Mikaël Molet

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Pigeons were trained on a two-choice simultaneous discrimination (red vs. green) that reversed midway through each session. After considerable training, they consistently made both anticipatory errors prior to the reversal and perseverative errors after the reversal, suggesting that time (or number of trials) into the session served as a cue for reversal.(More)
The role of context was examined in human acquired equivalence. Participants were trained on two conditional discriminations. In the first conditional discrimination, if sample A1 was presented, choice of comparison B1, but not B2, was correct, and if sample A2 was presented, choice of comparison B2, but not B1, was correct. In the second conditional(More)
Prior research has found that when subjects independently acquire 2 associations with a common element (e.g., S1-S2 and S2-US), each with its own temporal relationship, they behave as if the 2 unique cues (i.e., S1 and US) have a known temporal relationship despite their never having been paired. This is interpreted as indicative of temporal integration of(More)
The evidence reviewed in this paper suggests that when two events occur in spatiotemporal proximity to one another, an association between the two events is formed which encodes the timing of the events in relation to one another (including duration, order, and interval). The primary evidence supporting the view that temporal relationships are encoded is(More)
Humans were trained on two independent temporal discriminations, with correct choice dependent on the initial stimulus duration. In Experiment 1, the durations were 1.0 and 4.0 sec, with one set of choice stimuli, and 2.0 and 8.0 sec, with a different set of choice stimuli. The 2.0- and 4.0-sec values were selected to be the geometric mean of the two values(More)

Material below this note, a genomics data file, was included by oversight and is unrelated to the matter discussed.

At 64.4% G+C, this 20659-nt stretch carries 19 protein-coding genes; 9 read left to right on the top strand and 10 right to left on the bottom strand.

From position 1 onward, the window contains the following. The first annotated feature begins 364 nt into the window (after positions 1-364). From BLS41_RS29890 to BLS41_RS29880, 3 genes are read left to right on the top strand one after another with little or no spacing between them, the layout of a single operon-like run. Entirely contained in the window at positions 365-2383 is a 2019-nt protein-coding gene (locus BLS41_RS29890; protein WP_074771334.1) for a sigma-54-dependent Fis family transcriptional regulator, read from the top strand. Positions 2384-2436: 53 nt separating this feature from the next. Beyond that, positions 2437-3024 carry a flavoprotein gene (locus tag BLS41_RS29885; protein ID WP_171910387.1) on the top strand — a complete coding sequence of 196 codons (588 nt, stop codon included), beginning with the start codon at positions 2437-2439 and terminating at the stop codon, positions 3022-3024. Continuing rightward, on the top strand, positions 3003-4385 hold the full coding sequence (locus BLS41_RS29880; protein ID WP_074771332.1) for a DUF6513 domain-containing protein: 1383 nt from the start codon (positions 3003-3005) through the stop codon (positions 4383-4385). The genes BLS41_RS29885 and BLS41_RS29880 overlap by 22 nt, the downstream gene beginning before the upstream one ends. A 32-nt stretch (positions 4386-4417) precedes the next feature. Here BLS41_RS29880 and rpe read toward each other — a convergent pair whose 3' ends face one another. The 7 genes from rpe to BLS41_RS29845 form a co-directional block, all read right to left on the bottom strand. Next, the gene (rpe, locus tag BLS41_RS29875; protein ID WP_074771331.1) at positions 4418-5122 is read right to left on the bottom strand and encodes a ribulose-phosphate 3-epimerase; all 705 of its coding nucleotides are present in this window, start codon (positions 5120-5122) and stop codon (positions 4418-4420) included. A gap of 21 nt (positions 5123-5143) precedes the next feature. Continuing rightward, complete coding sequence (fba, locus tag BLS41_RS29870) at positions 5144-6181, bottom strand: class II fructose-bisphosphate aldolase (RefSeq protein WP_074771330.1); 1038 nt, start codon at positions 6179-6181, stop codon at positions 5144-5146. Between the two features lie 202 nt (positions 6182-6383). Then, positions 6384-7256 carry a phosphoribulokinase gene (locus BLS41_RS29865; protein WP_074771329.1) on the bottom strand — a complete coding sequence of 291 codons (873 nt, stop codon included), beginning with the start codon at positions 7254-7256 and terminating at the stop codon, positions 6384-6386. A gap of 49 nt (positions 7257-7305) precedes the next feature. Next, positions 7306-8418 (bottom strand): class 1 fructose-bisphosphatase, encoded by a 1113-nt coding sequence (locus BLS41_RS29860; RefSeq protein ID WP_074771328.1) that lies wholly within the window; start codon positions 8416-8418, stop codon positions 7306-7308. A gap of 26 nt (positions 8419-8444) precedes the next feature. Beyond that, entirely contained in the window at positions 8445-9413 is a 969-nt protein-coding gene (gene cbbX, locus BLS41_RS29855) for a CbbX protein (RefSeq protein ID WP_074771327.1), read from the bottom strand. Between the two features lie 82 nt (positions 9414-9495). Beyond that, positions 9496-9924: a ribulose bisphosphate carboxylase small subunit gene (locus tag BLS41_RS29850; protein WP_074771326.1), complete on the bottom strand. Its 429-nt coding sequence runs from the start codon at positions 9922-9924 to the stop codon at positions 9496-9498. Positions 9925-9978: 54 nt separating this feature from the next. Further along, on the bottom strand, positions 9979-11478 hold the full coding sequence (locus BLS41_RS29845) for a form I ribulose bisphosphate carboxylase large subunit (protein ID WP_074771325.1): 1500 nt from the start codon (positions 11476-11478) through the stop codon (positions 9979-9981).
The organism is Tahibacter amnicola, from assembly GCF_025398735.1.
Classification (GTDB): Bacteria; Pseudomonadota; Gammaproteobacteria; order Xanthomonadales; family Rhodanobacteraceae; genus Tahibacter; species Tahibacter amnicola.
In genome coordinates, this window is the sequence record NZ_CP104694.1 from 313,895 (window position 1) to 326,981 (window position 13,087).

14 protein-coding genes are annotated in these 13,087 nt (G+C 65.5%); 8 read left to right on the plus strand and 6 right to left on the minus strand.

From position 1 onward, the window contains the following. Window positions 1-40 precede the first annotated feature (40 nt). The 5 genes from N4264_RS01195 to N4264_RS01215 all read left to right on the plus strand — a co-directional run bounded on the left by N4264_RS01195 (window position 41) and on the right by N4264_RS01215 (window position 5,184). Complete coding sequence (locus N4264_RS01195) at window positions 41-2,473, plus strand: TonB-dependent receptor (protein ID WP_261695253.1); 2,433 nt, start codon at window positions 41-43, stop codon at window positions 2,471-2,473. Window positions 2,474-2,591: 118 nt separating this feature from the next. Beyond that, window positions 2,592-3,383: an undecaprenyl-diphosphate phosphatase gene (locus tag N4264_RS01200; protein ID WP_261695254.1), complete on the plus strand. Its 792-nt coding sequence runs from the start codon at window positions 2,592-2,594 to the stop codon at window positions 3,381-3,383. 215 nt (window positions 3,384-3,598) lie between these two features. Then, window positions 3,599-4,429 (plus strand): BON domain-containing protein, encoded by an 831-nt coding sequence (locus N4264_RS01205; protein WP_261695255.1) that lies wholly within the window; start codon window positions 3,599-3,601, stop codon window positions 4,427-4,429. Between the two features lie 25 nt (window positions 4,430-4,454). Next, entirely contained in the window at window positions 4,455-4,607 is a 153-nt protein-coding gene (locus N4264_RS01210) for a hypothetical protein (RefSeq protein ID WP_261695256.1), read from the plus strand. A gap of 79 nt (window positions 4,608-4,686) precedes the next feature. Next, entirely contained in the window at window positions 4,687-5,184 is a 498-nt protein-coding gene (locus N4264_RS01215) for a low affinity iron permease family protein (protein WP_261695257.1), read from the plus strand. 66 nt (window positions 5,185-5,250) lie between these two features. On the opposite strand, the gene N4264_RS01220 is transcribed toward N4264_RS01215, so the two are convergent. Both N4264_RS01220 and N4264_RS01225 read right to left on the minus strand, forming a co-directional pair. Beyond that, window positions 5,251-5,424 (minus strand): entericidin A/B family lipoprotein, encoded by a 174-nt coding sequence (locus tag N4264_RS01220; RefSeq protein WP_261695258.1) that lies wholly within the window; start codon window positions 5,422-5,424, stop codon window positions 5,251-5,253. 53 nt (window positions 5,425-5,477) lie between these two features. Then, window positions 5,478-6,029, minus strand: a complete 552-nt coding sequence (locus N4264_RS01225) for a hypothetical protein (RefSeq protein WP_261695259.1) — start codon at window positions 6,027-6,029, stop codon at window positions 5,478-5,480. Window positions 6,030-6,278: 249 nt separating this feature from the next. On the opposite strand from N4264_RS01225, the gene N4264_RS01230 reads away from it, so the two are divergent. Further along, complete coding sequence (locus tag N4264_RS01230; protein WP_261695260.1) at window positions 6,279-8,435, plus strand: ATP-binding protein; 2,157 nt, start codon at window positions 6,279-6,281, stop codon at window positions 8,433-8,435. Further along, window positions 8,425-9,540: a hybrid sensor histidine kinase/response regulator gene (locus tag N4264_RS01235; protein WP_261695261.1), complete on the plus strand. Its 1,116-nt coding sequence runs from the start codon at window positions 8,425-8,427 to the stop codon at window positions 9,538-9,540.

Three experiments tested human participants on a two-dimensional, computer, landmark-based search task to assess the integration of independently acquired spatial and temporal relationships. Experiment 1 showed that A-B spatial training followed by B-outcome spatial training resulted in spatial integration in such a way that A was effectively associated(More)
This study utilizes a novel computerized stop-distance task to examine social space preferences of young adult female and male participants (18-23 years old) who envisioned being approached by others of both sexes who were displaying different facial emotional expressions. The results showed that those displaying anger were kept furthest away, followed by(More)
Ostracism-being excluded and ignored-thwarts satisfaction of four fundamental needs: belonging, self-esteem, control, and meaningful existence. The current study investigated whether training participants to focus their attention on the here-and-now (i.e., focused attention) reduces distress from an ostracism experience. Participants were first trained in(More)
The use of a virtual reality environment (VRE) enables behavioral scientists to create different spatial contexts in which human participants behave freely, while still confined to the laboratory. In this article, VRE was used to study conditioned place preference (CPP) and aversion (CPA). In Experiment 1, half of the participants were asked to visit a(More)
Humans were trained on a temporal discrimination to make one response when the stimulus duration was short (2 s) and a different response when the stimulus duration was long (8 s). They were then tested with stimulus durations in between to determine the bisection point. In Experiment 1, we examined the effect of a secondary cognitive task (counting(More)